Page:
Mathematics is not a simple field. It’s interesting to compare studying math and studying English. English is a universal language, without which it’s hard to get along. Like math it, too, must be learned from the basics upward. Why did a crisis develop in learning math that doesn’t exist when it comes to English?

The general public associates math with one’s thinking ability, or at least with analytical thinking ability. The perception is, either you’ve got it or you don’t. In regard to this discipline, at least, awareness of the importance of doing exercises and putting in effort is sometimes not recognized. Clearly, not everyone is endowed with the skill to learn mathematics at a high level – but what keeps those who have the ability from doing so? The root of the matter would seem to lie in the emotional baggage that accompanies the field. For the majority of high-school students, math study constitutes a serious challenge. They need reinforcement and encouragement to persevere, and a teacher who will encourage them to believe they can do it.

A large pool of “passed over” students who choose not to take five-units mathematics, or don’t even have the opportunity to choose, exists in the Israeli periphery. This was exemplified by Zohar Maliniak, a teacher who decided he would work in the outlying area and offered his students the possibility for the first time of taking four- or five-unit mathematics. At the end of five years, about 40 percent of the seniors at his school were successful in the matriculation exams at those levels. Like many others, he, too, believes that good teachers should be given incentives to encourage them to teach in these far-flung areas, where residents are often at a lower socioeconomic level.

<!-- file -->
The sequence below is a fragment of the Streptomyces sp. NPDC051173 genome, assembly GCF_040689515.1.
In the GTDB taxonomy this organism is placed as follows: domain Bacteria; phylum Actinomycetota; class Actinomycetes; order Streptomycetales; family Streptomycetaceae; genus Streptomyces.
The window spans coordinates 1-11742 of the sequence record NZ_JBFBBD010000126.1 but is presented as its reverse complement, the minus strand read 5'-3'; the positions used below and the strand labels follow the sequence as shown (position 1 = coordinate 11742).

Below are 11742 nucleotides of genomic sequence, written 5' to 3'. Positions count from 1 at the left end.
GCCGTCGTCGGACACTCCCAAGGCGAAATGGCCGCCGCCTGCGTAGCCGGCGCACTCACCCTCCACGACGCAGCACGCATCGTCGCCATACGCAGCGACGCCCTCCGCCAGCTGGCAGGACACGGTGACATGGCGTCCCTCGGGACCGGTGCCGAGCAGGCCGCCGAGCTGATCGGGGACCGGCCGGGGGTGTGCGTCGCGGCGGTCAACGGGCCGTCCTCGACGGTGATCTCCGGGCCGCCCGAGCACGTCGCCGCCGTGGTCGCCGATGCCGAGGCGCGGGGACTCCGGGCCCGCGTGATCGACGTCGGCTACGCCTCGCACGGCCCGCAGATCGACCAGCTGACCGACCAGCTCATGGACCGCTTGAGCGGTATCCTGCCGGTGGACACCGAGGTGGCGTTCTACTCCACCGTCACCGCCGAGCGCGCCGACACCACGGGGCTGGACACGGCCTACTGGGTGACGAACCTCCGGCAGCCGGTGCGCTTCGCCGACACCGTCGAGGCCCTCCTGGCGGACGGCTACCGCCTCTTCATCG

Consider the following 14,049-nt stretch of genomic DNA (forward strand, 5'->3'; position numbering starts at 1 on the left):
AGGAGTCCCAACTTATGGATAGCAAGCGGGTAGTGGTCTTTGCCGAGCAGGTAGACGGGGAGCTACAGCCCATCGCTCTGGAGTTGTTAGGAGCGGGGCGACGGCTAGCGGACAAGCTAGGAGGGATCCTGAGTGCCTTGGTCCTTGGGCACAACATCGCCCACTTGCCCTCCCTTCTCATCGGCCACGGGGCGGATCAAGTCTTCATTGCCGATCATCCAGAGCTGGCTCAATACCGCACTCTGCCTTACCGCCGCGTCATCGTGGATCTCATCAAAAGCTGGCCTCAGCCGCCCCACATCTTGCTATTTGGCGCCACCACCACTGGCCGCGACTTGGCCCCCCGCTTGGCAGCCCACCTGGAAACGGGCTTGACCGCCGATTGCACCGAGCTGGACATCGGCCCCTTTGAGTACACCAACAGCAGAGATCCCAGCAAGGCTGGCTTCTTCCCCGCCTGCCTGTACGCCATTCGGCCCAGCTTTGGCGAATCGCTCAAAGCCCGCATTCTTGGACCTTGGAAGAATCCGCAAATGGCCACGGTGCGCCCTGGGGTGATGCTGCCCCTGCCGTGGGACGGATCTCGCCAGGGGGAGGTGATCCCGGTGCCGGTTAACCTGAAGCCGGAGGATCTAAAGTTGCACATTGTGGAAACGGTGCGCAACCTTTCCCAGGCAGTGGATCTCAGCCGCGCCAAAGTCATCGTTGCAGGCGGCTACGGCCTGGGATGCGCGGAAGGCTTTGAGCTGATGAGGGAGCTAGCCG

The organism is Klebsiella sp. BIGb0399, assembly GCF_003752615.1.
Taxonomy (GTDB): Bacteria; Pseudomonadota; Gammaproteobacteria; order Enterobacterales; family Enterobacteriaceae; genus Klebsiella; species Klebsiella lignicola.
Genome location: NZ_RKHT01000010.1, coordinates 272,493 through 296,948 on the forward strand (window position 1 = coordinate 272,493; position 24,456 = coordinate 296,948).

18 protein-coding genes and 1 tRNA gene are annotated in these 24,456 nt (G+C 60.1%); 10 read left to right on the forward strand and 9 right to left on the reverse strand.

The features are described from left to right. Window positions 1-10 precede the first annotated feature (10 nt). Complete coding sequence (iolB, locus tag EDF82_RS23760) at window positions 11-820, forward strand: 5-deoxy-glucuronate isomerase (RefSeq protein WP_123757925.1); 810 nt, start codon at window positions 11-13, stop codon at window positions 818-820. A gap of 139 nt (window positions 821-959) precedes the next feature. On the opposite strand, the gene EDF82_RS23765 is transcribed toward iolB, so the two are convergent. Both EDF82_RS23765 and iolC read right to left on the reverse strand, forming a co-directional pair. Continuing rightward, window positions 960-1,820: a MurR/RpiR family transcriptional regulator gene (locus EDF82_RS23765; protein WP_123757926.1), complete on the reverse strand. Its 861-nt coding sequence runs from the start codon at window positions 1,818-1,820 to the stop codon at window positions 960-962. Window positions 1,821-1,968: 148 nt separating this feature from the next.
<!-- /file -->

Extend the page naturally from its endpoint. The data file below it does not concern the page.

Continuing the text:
But is there any point to making such an effort in the age of online learning? Would it not be enough to create courses comprised of recorded lectures, or online courses to replace frontal teaching? Teaching methods have changed a great deal in recent years. Excellent websites, such as Etgar 5, exist today for math teaching, covering all the material required for the matriculation exam, in the form of high-quality presentations and video clips. Nonetheless, the answer to the question is apparently negative, especially in weaker communities. In the absence of support from the surrounding environment, a teacher is still needed who will imbue his or her students with motivation and self-confidence.